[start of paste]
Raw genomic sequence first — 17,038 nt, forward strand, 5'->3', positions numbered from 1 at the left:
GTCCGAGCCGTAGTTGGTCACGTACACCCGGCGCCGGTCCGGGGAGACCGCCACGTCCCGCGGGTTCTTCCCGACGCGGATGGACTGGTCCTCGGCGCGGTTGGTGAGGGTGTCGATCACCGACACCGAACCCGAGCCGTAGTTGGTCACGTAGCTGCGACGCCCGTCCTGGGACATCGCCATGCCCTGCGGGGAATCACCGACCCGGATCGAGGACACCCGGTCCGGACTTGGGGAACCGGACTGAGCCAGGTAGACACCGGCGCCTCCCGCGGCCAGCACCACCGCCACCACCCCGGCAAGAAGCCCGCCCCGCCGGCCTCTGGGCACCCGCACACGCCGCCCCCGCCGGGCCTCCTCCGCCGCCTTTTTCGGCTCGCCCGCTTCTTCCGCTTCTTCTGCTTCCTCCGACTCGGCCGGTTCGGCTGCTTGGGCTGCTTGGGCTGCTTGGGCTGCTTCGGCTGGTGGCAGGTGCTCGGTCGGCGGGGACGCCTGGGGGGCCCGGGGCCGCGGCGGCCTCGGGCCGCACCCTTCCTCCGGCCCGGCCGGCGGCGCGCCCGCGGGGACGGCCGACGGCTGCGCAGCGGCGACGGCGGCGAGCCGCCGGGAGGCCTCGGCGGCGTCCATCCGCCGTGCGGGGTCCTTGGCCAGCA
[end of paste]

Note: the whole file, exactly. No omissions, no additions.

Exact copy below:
Raw genomic sequence first — 17,038 nt, forward strand, 5'->3', positions numbered from 1 at the left:
GTCCGAGCCGTAGTTGGTCACGTACACCCGGCGCCGGTCCGGGGAGACCGCCACGTCCCGCGGGTTCTTCCCGACGCGGATGGACTGGTCCTCGGCGCGGTTGGTGAGGGTGTCGATCACCGACACCGAACCCGAGCCGTAGTTGGTCACGTAGCTGCGACGCCCGTCCTGGGACATCGCCATGCCCTGCGGGGAATCACCGACCCGGATCGAGGACACCCGGTCCGGACTTGGGGAACCGGACTGAGCCAGGTAGACACCGGCGCCTCCCGCGGCCAGCACCACCGCCACCACCCCGGCAAGAAGCCCGCCCCGCCGGCCTCTGGGCACCCGCACACGCCGCCCCCGCCGGGCCTCCTCCGCCGCCTTTTTCGGCTCGCCCGCTTCTTCCGCTTCTTCTGCTTCCTCCGACTCGGCCGGTTCGGCTGCTTGGGCTGCTTGGGCTGCTTGGGCTGCTTCGGCTGGTGGCAGGTGCTCGGTCGGCGGGGACGCCTGGGGGGCCCGGGGCCGCGGCGGCCTCGGGCCGCACCCTTCCTCCGGCCCGGCCGGCGGCGCGCCCGCGGGGACGGCCGACGGCTGCGCAGCGGCGACGGCGGCGAGCCGCCGGGAGGCCTCGGCGGCGTCCATCCGCCGTGCGGGGTCCTTGGCCAGCA